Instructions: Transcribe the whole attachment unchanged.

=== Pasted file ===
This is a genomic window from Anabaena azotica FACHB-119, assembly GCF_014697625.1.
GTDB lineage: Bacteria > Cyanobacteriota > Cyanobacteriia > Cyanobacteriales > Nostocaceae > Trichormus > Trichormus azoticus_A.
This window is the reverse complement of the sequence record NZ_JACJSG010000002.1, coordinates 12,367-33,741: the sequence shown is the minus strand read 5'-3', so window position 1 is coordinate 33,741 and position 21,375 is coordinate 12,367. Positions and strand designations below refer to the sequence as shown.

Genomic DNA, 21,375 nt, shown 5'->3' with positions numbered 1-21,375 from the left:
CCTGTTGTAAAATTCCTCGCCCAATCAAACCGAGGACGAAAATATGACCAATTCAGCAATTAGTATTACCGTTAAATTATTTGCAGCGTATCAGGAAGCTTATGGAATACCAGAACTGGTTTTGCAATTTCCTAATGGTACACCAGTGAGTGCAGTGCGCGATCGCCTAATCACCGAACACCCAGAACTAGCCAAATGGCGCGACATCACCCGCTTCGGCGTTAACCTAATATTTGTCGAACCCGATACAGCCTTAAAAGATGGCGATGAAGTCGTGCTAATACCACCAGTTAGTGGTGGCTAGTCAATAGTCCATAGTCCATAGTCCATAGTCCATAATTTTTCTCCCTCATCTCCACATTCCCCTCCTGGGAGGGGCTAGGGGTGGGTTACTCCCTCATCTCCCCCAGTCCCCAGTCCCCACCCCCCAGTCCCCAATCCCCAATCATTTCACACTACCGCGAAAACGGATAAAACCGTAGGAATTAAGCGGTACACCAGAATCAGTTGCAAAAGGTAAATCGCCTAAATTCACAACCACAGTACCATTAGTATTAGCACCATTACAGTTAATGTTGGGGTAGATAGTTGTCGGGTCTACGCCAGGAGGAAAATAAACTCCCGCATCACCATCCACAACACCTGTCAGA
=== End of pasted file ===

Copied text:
This is a genomic window from Anabaena azotica FACHB-119, assembly GCF_014697625.1.
GTDB lineage: Bacteria > Cyanobacteriota > Cyanobacteriia > Cyanobacteriales > Nostocaceae > Trichormus > Trichormus azoticus_A.
This window is the reverse complement of the sequence record NZ_JACJSG010000002.1, coordinates 12,367-33,741: the sequence shown is the minus strand read 5'-3', so window position 1 is coordinate 33,741 and position 21,375 is coordinate 12,367. Positions and strand designations below refer to the sequence as shown.

Genomic DNA, 21,375 nt, shown 5'->3' with positions numbered 1-21,375 from the left:
CCTGTTGTAAAATTCCTCGCCCAATCAAACCGAGGACGAAAATATGACCAATTCAGCAATTAGTATTACCGTTAAATTATTTGCAGCGTATCAGGAAGCTTATGGAATACCAGAACTGGTTTTGCAATTTCCTAATGGTACACCAGTGAGTGCAGTGCGCGATCGCCTAATCACCGAACACCCAGAACTAGCCAAATGGCGCGACATCACCCGCTTCGGCGTTAACCTAATATTTGTCGAACCCGATACAGCCTTAAAAGATGGCGATGAAGTCGTGCTAATACCACCAGTTAGTGGTGGCTAGTCAATAGTCCATAGTCCATAGTCCATAGTCCATAATTTTTCTCCCTCATCTCCACATTCCCCTCCTGGGAGGGGCTAGGGGTGGGTTACTCCCTCATCTCCCCCAGTCCCCAGTCCCCACCCCCCAGTCCCCAATCCCCAATCATTTCACACTACCGCGAAAACGGATAAAACCGTAGGAATTAAGCGGTACACCAGAATCAGTTGCAAAAGGTAAATCGCCTAAATTCACAACCACAGTACCATTAGTATTAGCACCATTACAGTTAATGTTGGGGTAGATAGTTGTCGGGTCTACGCCAGGAGGAAAATAAACTCCCGCATCACCATCCACAACACCTGTCAGA